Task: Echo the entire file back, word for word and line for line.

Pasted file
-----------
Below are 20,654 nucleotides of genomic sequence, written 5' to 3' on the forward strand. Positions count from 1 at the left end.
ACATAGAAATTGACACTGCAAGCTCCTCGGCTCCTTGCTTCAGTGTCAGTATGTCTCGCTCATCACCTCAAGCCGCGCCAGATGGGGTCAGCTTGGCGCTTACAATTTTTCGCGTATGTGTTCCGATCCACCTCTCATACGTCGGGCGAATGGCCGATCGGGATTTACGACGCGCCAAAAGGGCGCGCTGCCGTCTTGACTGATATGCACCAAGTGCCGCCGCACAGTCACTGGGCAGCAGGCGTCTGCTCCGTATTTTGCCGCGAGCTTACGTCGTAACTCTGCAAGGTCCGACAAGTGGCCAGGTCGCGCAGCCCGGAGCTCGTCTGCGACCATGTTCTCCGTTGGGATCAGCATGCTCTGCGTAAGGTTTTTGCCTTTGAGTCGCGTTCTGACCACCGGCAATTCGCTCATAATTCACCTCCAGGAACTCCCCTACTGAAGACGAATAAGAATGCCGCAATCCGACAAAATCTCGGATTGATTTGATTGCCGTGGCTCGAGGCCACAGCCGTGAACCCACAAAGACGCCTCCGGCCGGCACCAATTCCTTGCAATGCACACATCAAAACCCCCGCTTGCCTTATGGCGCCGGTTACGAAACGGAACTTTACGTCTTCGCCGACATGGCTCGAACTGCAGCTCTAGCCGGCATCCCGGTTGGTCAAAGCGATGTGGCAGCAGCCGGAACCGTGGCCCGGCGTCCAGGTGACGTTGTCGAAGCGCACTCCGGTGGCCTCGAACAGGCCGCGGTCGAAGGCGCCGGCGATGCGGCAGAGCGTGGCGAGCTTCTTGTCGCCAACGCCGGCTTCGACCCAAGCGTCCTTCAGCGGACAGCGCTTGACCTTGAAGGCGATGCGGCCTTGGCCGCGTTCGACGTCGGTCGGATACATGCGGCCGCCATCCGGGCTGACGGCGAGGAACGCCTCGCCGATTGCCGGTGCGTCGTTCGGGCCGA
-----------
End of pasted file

Below are 20,654 nucleotides of genomic sequence, written 5' to 3' on the forward strand. Positions count from 1 at the left end.
ACATAGAAATTGACACTGCAAGCTCCTCGGCTCCTTGCTTCAGTGTCAGTATGTCTCGCTCATCACCTCAAGCCGCGCCAGATGGGGTCAGCTTGGCGCTTACAATTTTTCGCGTATGTGTTCCGATCCACCTCTCATACGTCGGGCGAATGGCCGATCGGGATTTACGACGCGCCAAAAGGGCGCGCTGCCGTCTTGACTGATATGCACCAAGTGCCGCCGCACAGTCACTGGGCAGCAGGCGTCTGCTCCGTATTTTGCCGCGAGCTTACGTCGTAACTCTGCAAGGTCCGACAAGTGGCCAGGTCGCGCAGCCCGGAGCTCGTCTGCGACCATGTTCTCCGTTGGGATCAGCATGCTCTGCGTAAGGTTTTTGCCTTTGAGTCGCGTTCTGACCACCGGCAATTCGCTCATAATTCACCTCCAGGAACTCCCCTACTGAAGACGAATAAGAATGCCGCAATCCGACAAAATCTCGGATTGATTTGATTGCCGTGGCTCGAGGCCACAGCCGTGAACCCACAAAGACGCCTCCGGCCGGCACCAATTCCTTGCAATGCACACATCAAAACCCCCGCTTGCCTTATGGCGCCGGTTACGAAACGGAACTTTACGTCTTCGCCGACATGGCTCGAACTGCAGCTCTAGCCGGCATCCCGGTTGGTCAAAGCGATGTGGCAGCAGCCGGAACCGTGGCCCGGCGTCCAGGTGACGTTGTCGAAGCGCACTCCGGTGGCCTCGAACAGGCCGCGGTCGAAGGCGCCGGCGATGCGGCAGAGCGTGGCGAGCTTCTTGTCGCCAACGCCGGCTTCGACCCAAGCGTCCTTCAGCGGACAGCGCTTGACCTTGAAGGCGATGCGGCCTTGGCCGCGTTCGACGTCGGTCGGATACATGCGGCCGCCATCCGGGCTGACGGCGAGGAACGCCTCGCCGATTGCCGGTGCGTCGTTCGGGCCGA